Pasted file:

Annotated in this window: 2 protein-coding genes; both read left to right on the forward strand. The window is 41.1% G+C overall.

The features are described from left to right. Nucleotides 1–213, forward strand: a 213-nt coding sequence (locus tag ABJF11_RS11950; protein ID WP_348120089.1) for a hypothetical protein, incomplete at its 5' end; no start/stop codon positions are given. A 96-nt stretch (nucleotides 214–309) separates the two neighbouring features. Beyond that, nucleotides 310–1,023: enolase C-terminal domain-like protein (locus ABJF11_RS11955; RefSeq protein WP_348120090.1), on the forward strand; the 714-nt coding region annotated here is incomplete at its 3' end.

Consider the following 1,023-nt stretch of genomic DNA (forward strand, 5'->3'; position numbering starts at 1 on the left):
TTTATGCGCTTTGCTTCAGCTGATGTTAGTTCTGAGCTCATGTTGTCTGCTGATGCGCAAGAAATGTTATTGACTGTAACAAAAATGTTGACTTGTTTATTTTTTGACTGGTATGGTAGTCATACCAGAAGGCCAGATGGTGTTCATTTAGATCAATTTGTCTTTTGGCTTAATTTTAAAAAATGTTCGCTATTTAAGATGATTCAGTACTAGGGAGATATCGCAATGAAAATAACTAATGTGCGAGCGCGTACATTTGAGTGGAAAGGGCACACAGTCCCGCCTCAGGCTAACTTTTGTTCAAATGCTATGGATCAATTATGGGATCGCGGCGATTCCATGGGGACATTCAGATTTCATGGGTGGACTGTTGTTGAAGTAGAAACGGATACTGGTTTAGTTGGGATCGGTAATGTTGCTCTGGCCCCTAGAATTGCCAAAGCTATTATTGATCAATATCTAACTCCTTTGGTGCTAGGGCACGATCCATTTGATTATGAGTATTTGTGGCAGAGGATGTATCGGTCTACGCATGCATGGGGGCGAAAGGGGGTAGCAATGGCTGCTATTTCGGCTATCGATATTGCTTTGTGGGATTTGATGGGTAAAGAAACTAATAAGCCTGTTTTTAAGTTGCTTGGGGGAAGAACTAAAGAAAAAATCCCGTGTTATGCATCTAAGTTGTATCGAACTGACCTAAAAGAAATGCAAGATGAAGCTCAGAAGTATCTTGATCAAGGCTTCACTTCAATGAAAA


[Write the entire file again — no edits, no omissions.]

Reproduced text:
Annotated in this window: 2 protein-coding genes; both read left to right on the forward strand. The window is 41.1% G+C overall.

The features are described from left to right. Nucleotides 1–213, forward strand: a 213-nt coding sequence (locus tag ABJF11_RS11950; protein ID WP_348120089.1) for a hypothetical protein, incomplete at its 5' end; no start/stop codon positions are given. A 96-nt stretch (nucleotides 214–309) separates the two neighbouring features. Beyond that, nucleotides 310–1,023: enolase C-terminal domain-like protein (locus ABJF11_RS11955; RefSeq protein WP_348120090.1), on the forward strand; the 714-nt coding region annotated here is incomplete at its 3' end.

Consider the following 1,023-nt stretch of genomic DNA (forward strand, 5'->3'; position numbering starts at 1 on the left):
TTTATGCGCTTTGCTTCAGCTGATGTTAGTTCTGAGCTCATGTTGTCTGCTGATGCGCAAGAAATGTTATTGACTGTAACAAAAATGTTGACTTGTTTATTTTTTGACTGGTATGGTAGTCATACCAGAAGGCCAGATGGTGTTCATTTAGATCAATTTGTCTTTTGGCTTAATTTTAAAAAATGTTCGCTATTTAAGATGATTCAGTACTAGGGAGATATCGCAATGAAAATAACTAATGTGCGAGCGCGTACATTTGAGTGGAAAGGGCACACAGTCCCGCCTCAGGCTAACTTTTGTTCAAATGCTATGGATCAATTATGGGATCGCGGCGATTCCATGGGGACATTCAGATTTCATGGGTGGACTGTTGTTGAAGTAGAAACGGATACTGGTTTAGTTGGGATCGGTAATGTTGCTCTGGCCCCTAGAATTGCCAAAGCTATTATTGATCAATATCTAACTCCTTTGGTGCTAGGGCACGATCCATTTGATTATGAGTATTTGTGGCAGAGGATGTATCGGTCTACGCATGCATGGGGGCGAAAGGGGGTAGCAATGGCTGCTATTTCGGCTATCGATATTGCTTTGTGGGATTTGATGGGTAAAGAAACTAATAAGCCTGTTTTTAAGTTGCTTGGGGGAAGAACTAAAGAAAAAATCCCGTGTTATGCATCTAAGTTGTATCGAACTGACCTAAAAGAAATGCAAGATGAAGCTCAGAAGTATCTTGATCAAGGCTTCACTTCAATGAAAA